Archive for the ‘Strength Training Workouts’ Category
Fun, challenging and effective strength training workouts are an important part of producing fitness results. A favorite component of my chest strength training workouts is push-ups.
It may surprise you to know there are a lot of different ways to perform a push-up. Most often, push-ups are performed with momentum and little attention is given to body position or targeting a specific muscle group. People often drop their hips, scrunch their shoulders, or over-arch their lower back in order to squeak out a few more reps. This is because push-ups are often tested against time or the exerciser is attempting to do the maximum number they can before failure.
The form you use for push-ups should be dependent on your specific goal. For chest workouts, I teach clients to do push-ups while holding a neutral spine, stabilizing the shoulder girdle and isolating the chest muscles. Using this form is an effective way to use push-ups as part of your chest strength training workouts.
I used this push-up workout with a few clients to add something new and different instead of the standard flat bench or flat dumbbell press. I call it the 100 push-up challenge. The goal is to perform 100 (women 70) push-ups at the beginning of your chest workout.
Step 1: As many push-ups as you can do starting with perfect form and control, and allowing your form to slip only a little. Use your form as a guide: if you cannot hold decent form, then you’ve worked until failure.
Step 2: Perform 25 sit-ups as a recovery.
Step 3: Repeat steps 1 & 2 until you’ve done 100 total push-ups.
Note: If you’re accustomed to doing push-ups, you may need to set your number higher than 100. Generally I’ve found that getting to 100 requires at least 3-4 sit-up breaks for most people.
Real Life Example
Set 1 = 40 push-ups; 25 sit-ups
Set 2 = 25 push-ups; 25 sit-ups
Set 3 = 18 push-ups; 25 sit-ups
Set 4 = 10 push-ups; 25 sit-ups
Set 5 = 7 push-ups
Push-ups are often overlooked as an effective means for strengthening the chest because they are such a simple body weight exercise. The truth is body weight exercises are an excellent addition to any strength workout and can also be used in substitution for traditional strength training workouts.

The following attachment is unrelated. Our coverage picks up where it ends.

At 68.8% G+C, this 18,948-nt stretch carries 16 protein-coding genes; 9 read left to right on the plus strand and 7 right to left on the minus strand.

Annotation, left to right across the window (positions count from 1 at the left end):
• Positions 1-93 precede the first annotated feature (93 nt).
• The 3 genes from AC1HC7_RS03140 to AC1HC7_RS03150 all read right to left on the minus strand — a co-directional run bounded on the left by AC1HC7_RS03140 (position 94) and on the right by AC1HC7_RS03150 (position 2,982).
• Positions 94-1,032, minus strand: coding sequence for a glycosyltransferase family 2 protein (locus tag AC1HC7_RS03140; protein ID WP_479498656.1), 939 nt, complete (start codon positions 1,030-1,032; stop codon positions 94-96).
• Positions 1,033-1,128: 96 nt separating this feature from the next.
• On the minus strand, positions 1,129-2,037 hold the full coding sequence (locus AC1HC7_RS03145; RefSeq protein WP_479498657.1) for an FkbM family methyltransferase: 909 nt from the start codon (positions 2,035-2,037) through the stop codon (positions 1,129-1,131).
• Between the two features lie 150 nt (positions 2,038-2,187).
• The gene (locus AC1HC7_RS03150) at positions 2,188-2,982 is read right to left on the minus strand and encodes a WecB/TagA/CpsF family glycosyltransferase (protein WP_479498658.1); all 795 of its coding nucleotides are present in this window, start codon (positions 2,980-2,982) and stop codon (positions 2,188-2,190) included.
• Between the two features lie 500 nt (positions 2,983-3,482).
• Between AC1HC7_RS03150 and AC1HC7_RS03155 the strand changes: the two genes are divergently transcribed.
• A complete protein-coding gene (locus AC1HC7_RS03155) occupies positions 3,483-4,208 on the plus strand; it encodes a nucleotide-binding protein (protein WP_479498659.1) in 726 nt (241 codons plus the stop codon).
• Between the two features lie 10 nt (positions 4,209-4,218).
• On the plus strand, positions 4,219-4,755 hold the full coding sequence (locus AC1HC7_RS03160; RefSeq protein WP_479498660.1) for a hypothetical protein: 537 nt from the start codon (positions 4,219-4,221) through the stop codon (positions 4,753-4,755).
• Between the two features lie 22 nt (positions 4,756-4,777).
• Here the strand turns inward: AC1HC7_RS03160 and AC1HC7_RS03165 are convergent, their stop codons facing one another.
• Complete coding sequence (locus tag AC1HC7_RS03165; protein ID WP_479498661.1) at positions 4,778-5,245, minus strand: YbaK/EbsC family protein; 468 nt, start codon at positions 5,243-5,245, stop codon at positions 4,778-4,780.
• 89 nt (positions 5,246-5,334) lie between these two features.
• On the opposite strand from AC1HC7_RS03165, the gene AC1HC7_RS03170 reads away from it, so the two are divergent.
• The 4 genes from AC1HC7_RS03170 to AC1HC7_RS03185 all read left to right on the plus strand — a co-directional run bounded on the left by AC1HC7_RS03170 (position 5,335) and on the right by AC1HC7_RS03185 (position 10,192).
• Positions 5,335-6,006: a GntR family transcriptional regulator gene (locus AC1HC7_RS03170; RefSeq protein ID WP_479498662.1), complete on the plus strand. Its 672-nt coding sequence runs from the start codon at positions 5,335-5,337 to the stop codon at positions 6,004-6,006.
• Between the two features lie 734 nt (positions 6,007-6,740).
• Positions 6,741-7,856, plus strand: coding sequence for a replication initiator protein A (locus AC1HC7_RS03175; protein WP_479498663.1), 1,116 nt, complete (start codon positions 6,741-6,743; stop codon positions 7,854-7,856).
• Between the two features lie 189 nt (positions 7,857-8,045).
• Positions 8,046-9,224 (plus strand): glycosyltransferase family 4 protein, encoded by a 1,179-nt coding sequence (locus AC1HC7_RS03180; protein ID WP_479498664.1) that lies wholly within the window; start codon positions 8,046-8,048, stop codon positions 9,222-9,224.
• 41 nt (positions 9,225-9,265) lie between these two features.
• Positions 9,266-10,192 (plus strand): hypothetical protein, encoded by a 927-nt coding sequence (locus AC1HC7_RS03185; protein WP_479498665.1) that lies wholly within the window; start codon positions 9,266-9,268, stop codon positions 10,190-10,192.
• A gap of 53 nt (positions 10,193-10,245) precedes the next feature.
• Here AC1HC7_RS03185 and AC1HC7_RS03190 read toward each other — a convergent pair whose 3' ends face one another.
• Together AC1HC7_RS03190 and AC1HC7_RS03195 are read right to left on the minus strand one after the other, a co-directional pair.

When done correctly, body weight exercises are challenging, realistic, and relevant to real world movement including functional movement and athletic performance. They require you to stabilize yourself, activate your core, and control your body position as the target muscle group becomes fatigued.
Even if you opt out of the 100 push-up challenge, I recommend incorporating some form of push-up into your chest strength training workouts as part of a super-set or as a simple warm-up before you being your standard workout. If you do decide to take the challenge, report your results back to me here, I would love to know how you did!
Start by testing yourself on how many chin ups and pull ups you can do unassisted. If you can do 5-10+ chin ups, but no pull-ups, set a goal of 5-10 pull ups as a next step before trying the single arm chin up.
As you incorporate pull-ups and chin-ups into your routine, start changing the grip you use during the pull-ups and chin-ups in order to increase overall strength. Also, start integrating single arm movements into your weight training routine as well. Remember to always focus on the target muscle group when performing body weight exercises (it’s very easy to attempt using only the arms during pull-ups and chin-ups). As I’ve said before, this can be achieved through focus on proper posture, form, and technique. If you can incorporate proper form and technique into your workout and training, your progress toward a single arm chin up or pull up will be a lot faster.